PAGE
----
Hull in East Yorkshire is a port city surrounded by water so has always been dependent on and vulnerable to its forces.
Hull City Council is now harnessing the power of that water — and the city’s special location, on the River Hull and Humber estuary confluence — to create opportunities offered by renewable energy.
Hull’s commitment to driving climate change solutions within the city is not only raising its profile, but serving as important inspiration to other urban areas across the country — and wider world. Here’s what’s been happening, through key partnerships and investment in the region…
Leading the way: Wind turbines
Siemens Gamesa has been a world leader in the manufacturing of wind turbine blades for 40 years and has been doing so in Hull for the past seven. For its director, Andy Sykes, Hull was an obvious location choice.
“Hull was specifically chosen for a number of reasons,” explains Andy, the Plant Director at Siemens Gamesa. “One is its proximity to the market — the offshore wind market in the UK, but also the workforce that’s here — the talent, the energy, the enthusiasm that the workforce brings. As well as the port facilities being located close to the North Sea and the window to Europe.”
Siemens Gamesa now makes blades here that are more than 108 metres long — and it’s the only place in the world to make recyclable blades.
For both city and company, the relationship has proved mutually beneficial. Over 1,000 direct jobs have been created, but there’s also those in support functions that are crucial to their success.
“There’s also the inward investment,” says Andy. “We’ve been able to work in partnership with both the City Council and Future Humber to promote the region, to show what’s possible, and what Hull and the surrounding regions can bring to net zero and a clean carbon future.”
As a world leader in the manufacturing of wind turbines, Hull is now firmly on the global green technology map. While on a local level, in the city itself, the council is working hard to put in place preventative measures to counteract the impact of climate change.
Leading the way: Tackling flooding
The City Council has worked hard to prevent the floods of 2007, when Hull experienced widespread flooding across the city, with thousands of properties damaged.
Arthur Moon has lived on one of Hull’s flood-prone streets for more than 20 years. To the delight of residents, the Living with Water partnership — between Water Yorkshire, Hull City, and East Riding Councils and the Environment Agency — has recently installed £2 million of permeable paving funded by Yorkshire to remedy the ongoing problem of surface water flooding.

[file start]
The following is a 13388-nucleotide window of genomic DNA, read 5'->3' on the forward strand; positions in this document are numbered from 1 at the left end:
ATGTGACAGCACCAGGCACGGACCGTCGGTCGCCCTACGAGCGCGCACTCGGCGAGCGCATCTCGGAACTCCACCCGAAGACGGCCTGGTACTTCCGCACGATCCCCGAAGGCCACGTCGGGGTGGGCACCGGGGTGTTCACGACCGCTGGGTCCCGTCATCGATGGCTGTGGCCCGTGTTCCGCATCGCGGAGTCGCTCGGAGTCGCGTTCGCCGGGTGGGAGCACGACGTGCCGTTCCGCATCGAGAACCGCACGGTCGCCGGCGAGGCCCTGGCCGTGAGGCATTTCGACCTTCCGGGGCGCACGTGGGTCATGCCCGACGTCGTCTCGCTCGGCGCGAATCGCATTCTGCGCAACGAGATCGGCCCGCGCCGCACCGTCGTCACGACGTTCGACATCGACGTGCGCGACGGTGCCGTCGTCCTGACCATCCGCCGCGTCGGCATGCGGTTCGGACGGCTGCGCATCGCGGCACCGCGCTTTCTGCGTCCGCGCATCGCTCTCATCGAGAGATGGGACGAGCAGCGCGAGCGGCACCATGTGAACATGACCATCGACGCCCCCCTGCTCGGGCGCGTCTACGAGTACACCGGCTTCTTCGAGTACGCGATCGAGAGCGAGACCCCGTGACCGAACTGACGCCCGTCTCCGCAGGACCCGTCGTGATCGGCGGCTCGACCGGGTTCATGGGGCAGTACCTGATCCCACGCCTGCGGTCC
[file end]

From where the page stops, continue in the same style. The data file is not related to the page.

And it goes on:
“We’ve had some heavy rain recently, and the road performs what it’s supposed to do. It absorbs the water. There’s nothing there after it stops raining — that’s what we like about it.”
In times of very heavy, extreme rainfall, water is stored in a storage lagoon and held in a managed environment.
Constructed after the 2007 floods, the lagoon is just one way Hull City Council’s working in partnership with other agencies to protect residents from flooding.
Rachel Glossop, Hull Council’s Flood Risk Manager explains how they’ve worked with the Environmental Agency on the Humber Hall frontages scheme which has protected many properties in the city from tidal flooding.
“We’ve worked with East Riding of Yorkshire Council, our neighbouring authority. We’re working with Yorkshire Water to retrofit sustainable drainage […] across the city, and we’re all working on that community engagement and awareness-raising, with children and schools as well, to ramp up that understanding of flooding and bring in that multi-benefit to show that it’s not always a negative.”
Hull’s future is bright while adaptation to climate change remains at the forefront of their agenda.
Martin Budd, Hull City Council’s Change Manager says the work that they’ve done to adapt to flooding is an integral part of that adaptation process, but it’s also much wider:
“It also recognises the impacts of heat, and how that will affect us. Also, the impacts of a lack of water. We have to balance all of those issues, and understand how they will impact the city; the buildings, our communities. It’s also really important for us to understand the social dimensions to the impact of climate change.”
For more inspiration, head to our Cities of the Future programme page where you’ll find interviews, insights and fascinating short films on city projects and decarbonisation initiatives.
This film is paid for and controlled by the brand identified. It is produced by the ITN Business commercial team and is not created by ITN news staff journalists.